Religion in the Flanaess: The Spring Rite for Geshtai
Date: Thu, August 07, 2008
Topic: Gods & Followers
The "Living Greyhawk Gazetteer" tells us that the local inhabitants of the lands about the Rumikadath River, source of the waters of Lake Udrukankar in the Dry Steppes, only allow vessels upon the river during the Spring rites of Geshtai.
The following is from the journal of the accomplished Halfling adventurer and traveler, Galt Diggwell. The event occurred during the years of 534 to 535 CY when he journeyed throughout the Baklunish lands of the west.
"The caravan we had been traveling with continued on to a small village just above where the Rumikadath River turns into a maze of a marshy delta before finally emptying into the salty waters of Lake Udrakankar. The village was a crude place of mud-brick hovels to my eyes and even to the Baklunish caravaneers with whom I traveled, but to the surrounding nomadic tribes of the Dry Steppes this village was the height of civilization and center of their culture. We were fortunate in that our arrival coincided with the Spring rite to the goddess Geshtai, so that I could see a ceremony that few easterners have. The village chief made a great deal of having us as guests in his home, especially myself, being even more foreign than my fellows and the representative of a race rarely seen in these lands.
"At the feast that evening, though we were given places of honor, I was surprised to see that the highest place belonged to a large blue ram whose horns and neck were strung with garlands of desert flowers. He sat regally before the assembled feasters, surrounded by a handful of the loveliest maidens of the village, who combed and oiled his wiry coat.
"Of the latter’s color I enquired of our host whether it was natural, which when he related my question to the others in their crude local dialect of Baklunish, produced gales of laughter. I was answered that the creature’s pelt had of course been dyed with indigo, blue being the color of the goddess whom they honored.
"I relied that though my question seemed strange, in my travels I had seen bugbears of that color in the Land of Black Ice. Those were not my exact words as my audience was not familiar with that land, though they did have some acquaintance with the largest members of the goblin family, who live in numbers in the Sulhaut Mountains to the south. As for a land filled year round with black ice, I fear they did not believe me. After this exchange my further questioning revealed that our honored guest was to serve as a sacrifice to the goddess on the morn, the performance of which I was invited to view with the others of my group.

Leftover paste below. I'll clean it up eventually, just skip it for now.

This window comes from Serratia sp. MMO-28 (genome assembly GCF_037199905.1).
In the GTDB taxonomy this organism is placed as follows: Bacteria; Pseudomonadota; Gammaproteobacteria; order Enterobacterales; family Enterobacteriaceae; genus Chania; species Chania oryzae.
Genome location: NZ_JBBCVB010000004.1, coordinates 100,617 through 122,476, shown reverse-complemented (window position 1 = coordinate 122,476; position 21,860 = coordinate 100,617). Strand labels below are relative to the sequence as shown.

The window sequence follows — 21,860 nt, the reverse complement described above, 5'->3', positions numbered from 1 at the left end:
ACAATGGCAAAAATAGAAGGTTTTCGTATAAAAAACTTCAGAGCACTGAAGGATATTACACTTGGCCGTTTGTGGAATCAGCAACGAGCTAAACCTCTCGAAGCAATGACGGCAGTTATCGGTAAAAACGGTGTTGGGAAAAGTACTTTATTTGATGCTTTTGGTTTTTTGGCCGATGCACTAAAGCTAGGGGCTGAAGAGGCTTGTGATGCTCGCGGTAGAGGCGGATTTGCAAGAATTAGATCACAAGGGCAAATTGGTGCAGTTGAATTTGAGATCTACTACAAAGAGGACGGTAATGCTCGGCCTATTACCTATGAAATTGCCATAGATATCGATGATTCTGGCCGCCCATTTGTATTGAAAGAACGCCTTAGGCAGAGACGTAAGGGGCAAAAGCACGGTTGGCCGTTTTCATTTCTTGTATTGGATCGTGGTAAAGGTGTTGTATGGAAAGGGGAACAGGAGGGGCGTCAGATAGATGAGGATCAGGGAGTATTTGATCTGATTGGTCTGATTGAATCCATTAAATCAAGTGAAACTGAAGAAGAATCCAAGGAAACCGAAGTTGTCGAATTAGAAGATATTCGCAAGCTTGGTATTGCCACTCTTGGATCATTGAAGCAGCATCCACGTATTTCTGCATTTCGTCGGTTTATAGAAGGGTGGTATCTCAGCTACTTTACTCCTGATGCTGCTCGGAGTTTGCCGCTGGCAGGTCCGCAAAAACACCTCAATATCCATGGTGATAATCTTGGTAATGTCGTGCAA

"In the morning I awoke to a cacophony of singing accompanied by drumming, rattling and the shrill cry of reed flutes. Exiting the courtyard of our host’s dwelling I joined the rear of the procession, but through skillful application of my elbows, as well as the indulgence that came by the curiosity my race generated, I was soon even with the head of the parade. I could see that it was led by the blue ram with his lovely attendants, and preceded by the priestess of Geshtai, blessing the path with scented water.
"At the bank of the river we found a crude barge had been prepared of wooden framework and stretched hides. It was just large enough to hold the ram, the priestess and her acolytes, and four strong men to pole the boat out into the relatively swift current. When the barge arrived in the middle of the river the polers held it in position while the priestess offered up a prayer in Ancient Baklunish. The caravan master, an educated man from Ekbir translated for me, part of which I set down here:"-
“Oh Geshtai, Maiden of Waters, weep for your children.
Weep so that water may fall and that we may live.
Mighty Geshtai, Sweet Maiden, feast of this sacrifice.
And bless us through the coming year.”
"Perhaps anticipating what was to come the ram bleated loudly, then the knife of the priestess flashed in the sun as it was swiftly drawn across the animal’s throat. A bronze bowl was placed beneath to catch the blood. With a further prayer the priestess raised the bowl with her scarlet-stained hands and emptied it into the river. Then the men began to pole the barge back to shore.
"At this point I had assumed that the ceremony was over and was about to turn away when the sound of splashing drew my attention back to the river. In the spot where blood had been poured sprays of water were being thrown up into the air and the fin and tail of a large fish at least the length of two full grown men broke the water. This drew much exultation from the assemblage. I turned to the caravan master who had previously told me that no fish lived in the excessively salty waters of the lake. I said that though I assumed fish swam in the river I did not imagine that any of that size could grow here. He assured me that was the case, but what I saw was no natural fish, but Gumus, the companion of the goddess, come himself to give her favor. This was a doubly fortuitous event then that I was fortunate to witness, though I did not cool off with a swim in the river as I had hoped to do later. Servant of the goddess or no, Gumus might still be hungry, and by Yondalla I did not intend to end my days as a meal for a fish."
This article was inspired by the ceremony honoring the Voudon god Agwe described by Maya Deren in her book, Divine Horsemen: The Living Gods of Haiti.